This newspaper article was obtained from the Congressional Record in the Library of Congress related to H.R. 51, The New Columbia Admission Act of 1993. The article is not in the public domain but is being republished here under the fair use doctrine of U.S. copyright law in order to continue my advocacy for full representation for the American citizens of the District of Columbia.



Free the Government’s Plantation – The New York Times, October 6th, 1991
|| 10/7/2009 || 9:33 am || + Render A Comment || ||

Free the Government’s Plantation

The New York Times, Oct. 6, 1991

Washington, D.C., with a population of 607,000, has more people than Alaska, Wyoming or Vermont. But its elected officials have no real power and the city is denied a voting representative in Congress. The Federal Government treats the District as a colony, controlling local policy on issues ranging from sanitation to abortion and undermining the city’s ability to raise revenues.

Washingtonians deserve self-government no less than other Americans. A bill pending in Congress, H.R. 2482, would admit Washington to the union as New Columbia, the 51st state. The bill deserves attention and a vote of approval in the House. But that won’t happen until languid Democrats schedule hearings. The legislators need to provide more than lip service they’ve given to statehood in recent years. Even if statehood fails, debate could suggest intermediate solutions. The current arrangement is more suited to a dictatorship than a democracy.

Washingtonians have suffered long under second-class citizenship. They were first allowed to vote in Presidential elections in 1964. Permission to elect local officials followed slowly: in 1968, the school board; in 1971, a non-voting delegate to the House of Representatives; and in 1973, the mayor and the city council.

The Home Rule Act of 1973, which granted limited self-rule, contained dictatorial restrictions. The city cannot so much as reschedule garbage collection without groveling before Congress, which has 30 days in which to disapprove. Nor can the city determine its own budget or set independent policies. President George Bush recently forced the District to disallow the use of local tax revenues to furnish abortions for impoverished women. His weapon: vetoing the city budget. Impoverished victims of rape and incest will be denied a choice available to American women elsewhere.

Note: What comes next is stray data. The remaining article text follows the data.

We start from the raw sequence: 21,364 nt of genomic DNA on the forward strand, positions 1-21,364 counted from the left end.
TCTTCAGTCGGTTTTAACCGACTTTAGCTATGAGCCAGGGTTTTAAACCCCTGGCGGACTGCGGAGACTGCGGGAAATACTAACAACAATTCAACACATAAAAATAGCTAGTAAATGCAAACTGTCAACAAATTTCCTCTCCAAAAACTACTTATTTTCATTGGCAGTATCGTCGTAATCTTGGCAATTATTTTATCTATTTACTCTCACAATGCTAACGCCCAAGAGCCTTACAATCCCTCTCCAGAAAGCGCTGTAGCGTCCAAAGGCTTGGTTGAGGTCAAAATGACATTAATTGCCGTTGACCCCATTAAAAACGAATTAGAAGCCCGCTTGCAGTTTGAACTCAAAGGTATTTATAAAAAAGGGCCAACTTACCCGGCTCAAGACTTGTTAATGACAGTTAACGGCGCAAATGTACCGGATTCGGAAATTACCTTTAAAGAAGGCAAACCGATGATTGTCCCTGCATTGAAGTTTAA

The Federal presence harms the city fiscally. The District is forbidden to tax nonresidents, many of them Federal workers, who comprise about 60 percent of the work force. Federal properties are also exempt from real estate taxes. The city calculates that all taxing restrictions combined cost it $1.9 billion a year in revenues.

An ill-informed Mr. Bush said last year that he opposed statehood because the city’s funds `come almost exclusively from the Government.’ That’s wrong. The Federal contribution at that time was about 14 percent of the city budget, the Government gave a paltry $430 million in lieu of lost tax revenues. The cost of municipal services provided to the Government is difficult to calculate but potentially worrisome.

Those who oppose statehood often claim that the Constitution forbids creation of a state in the District. That claim is without merit. The Constitution says only that Congress will exercise exclusive legislative control over a seat of Government that does not exceed 10 miles square. A state could be created that reduce the size of the Federal enclave but not eliminate it.